In the case of Rodgers v Leeds Laser Cutting Ltd, the Employment Appeal Tribunal (EAT) had its first opportunity to consider the fairness of a COVID-19 related dismissal. We explain what employers can learn from the case.

The Employment Tribunal’s decision

The claimant, Mr Rodgers (R), started working for the respondent, Leeds Laser Cutting (L), in June 2019. The first national COVID-19 ‘lockdown’ commenced on Monday, 23 March 2020. The following week, R sent an email stating that “I have no alternative but to stay off work until the lockdown has eased” due to concerns about the risks COVID-19 may pose to his children. R never returned to work and received his P45 on 26 April 2020.

The Employment Tribunal (ET) rejected R’s claim that he had been automatically unfairly dismissed contrary to section 100(d) of the Employment Rights Act 1996 (ERA). The ET concluded that, on the facts of the case:

  • R’s decision to stay off work was not because he reasonably believed in dangers at work or at large, and
  • R could have taken steps to avoid those dangers.

The EAT dismissed R’s appeal 

The EAT accepted “that an employee could reasonably believe that there is a serious and imminent circumstance of danger that exists outside his place of work [such as, the COVID-19 pandemic] that could prevent him from returning to it, and that such circumstances could potentially fall within section 100(1)(d) ERA.”

However, the EAT agreed with the ET’s decision that this case failed on its facts. Further, even if R had reasonably believed in dangers at work or at large, his claim would have still failed because he could reasonably have taken steps to avoid those dangers by abiding by the guidance in place at that time (wearing a mask, socially distancing, sanitising and washing his hands, etc.).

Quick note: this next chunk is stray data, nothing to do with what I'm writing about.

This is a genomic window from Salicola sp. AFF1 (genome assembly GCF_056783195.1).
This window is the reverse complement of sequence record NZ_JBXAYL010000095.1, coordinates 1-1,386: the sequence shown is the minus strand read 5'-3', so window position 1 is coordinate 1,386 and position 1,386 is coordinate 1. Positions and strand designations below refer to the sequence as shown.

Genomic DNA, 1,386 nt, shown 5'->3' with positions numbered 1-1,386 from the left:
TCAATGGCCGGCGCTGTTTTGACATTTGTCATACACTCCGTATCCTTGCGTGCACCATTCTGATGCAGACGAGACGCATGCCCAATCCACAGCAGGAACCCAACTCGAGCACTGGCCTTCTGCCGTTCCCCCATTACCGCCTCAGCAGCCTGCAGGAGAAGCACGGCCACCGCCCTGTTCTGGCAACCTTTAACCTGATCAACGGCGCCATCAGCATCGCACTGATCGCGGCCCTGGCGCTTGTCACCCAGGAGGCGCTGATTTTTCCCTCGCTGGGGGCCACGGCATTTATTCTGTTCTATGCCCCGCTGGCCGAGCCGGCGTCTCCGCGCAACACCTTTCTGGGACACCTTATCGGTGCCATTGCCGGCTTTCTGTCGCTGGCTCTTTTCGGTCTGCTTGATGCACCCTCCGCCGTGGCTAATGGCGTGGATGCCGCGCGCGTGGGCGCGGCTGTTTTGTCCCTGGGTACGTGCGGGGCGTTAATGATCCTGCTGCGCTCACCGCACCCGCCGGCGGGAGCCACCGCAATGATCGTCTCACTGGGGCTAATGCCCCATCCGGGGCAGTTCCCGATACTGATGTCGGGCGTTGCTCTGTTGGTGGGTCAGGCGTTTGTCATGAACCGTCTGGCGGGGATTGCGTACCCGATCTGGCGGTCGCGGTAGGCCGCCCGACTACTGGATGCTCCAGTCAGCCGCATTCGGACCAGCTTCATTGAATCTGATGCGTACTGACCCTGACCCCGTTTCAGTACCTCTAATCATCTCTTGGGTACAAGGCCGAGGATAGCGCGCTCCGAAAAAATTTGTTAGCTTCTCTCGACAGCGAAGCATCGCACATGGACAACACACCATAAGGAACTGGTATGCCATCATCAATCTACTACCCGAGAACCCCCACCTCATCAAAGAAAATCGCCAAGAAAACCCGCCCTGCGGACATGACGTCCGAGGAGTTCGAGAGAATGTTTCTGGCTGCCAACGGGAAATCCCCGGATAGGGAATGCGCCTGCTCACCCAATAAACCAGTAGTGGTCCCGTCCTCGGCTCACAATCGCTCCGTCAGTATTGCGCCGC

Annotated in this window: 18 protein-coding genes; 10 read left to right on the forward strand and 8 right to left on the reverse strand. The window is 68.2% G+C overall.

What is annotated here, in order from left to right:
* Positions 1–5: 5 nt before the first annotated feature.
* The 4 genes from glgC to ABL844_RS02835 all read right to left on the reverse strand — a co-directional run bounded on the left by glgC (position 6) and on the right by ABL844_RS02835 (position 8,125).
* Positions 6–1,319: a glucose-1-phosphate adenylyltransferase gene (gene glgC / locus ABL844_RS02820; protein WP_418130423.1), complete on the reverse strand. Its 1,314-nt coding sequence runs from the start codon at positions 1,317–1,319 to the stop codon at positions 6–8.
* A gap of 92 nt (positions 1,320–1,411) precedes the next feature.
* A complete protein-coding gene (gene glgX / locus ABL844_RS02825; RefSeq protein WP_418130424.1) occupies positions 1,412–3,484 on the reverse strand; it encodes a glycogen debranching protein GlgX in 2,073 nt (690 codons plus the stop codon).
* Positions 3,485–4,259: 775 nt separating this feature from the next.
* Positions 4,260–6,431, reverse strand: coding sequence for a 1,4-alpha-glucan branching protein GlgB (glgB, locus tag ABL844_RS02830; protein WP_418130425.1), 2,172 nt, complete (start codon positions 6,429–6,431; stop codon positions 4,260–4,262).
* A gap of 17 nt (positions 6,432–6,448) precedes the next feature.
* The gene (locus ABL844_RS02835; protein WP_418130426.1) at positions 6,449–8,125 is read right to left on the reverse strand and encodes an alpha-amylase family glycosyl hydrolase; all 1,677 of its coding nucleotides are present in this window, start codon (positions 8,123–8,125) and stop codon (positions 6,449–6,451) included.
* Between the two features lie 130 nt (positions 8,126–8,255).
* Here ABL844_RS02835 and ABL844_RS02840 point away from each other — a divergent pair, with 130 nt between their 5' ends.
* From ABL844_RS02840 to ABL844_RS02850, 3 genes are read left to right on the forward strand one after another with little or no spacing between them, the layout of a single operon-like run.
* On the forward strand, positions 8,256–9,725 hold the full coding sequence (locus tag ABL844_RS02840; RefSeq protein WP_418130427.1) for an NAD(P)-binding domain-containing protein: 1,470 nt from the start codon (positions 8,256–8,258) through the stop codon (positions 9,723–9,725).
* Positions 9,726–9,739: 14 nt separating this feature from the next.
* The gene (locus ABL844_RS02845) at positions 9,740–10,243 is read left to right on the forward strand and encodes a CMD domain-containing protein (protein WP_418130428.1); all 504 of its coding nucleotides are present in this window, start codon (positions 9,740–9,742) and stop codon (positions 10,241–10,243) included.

How employers can protect themselves against similar claims

R’s claim was perhaps not the strongest ‘test case’. However, the EAT’s decision provides helpful guidance for COVID related dismissal cases. Although the scope of  section 100 ERA extends beyond concerns about dangers in the workplace, employers can be reassured that they will have good grounds to defend a  section100 ERA claim if they have put in place measures to reduce risks and make their workplaces ‘COVID secure’.

If health and safety concerns are raised about dangers inside or outside of the workplace, we recommend that employers work with the individual(s) and staff side to agree a way forward. Of course, it is not always possible to do so, but, if a section 100 ERA claim does result, the action taken (and documented) by the employer will provide good grounds upon which to defend a claim.

How Capsticks can help

Capsticks has significant experience of supporting employers to meet their health and safety obligations (particularly during the COVID-19 pandemic) and also to deal with any complaints that may arise (by conducting investigations, supporting decision makers and HR, and defending any employment tribunal claims).

For further information on how we might assist your organisation, please contact Victoria Watson, Alistair Kernohan or Chloe Edwards.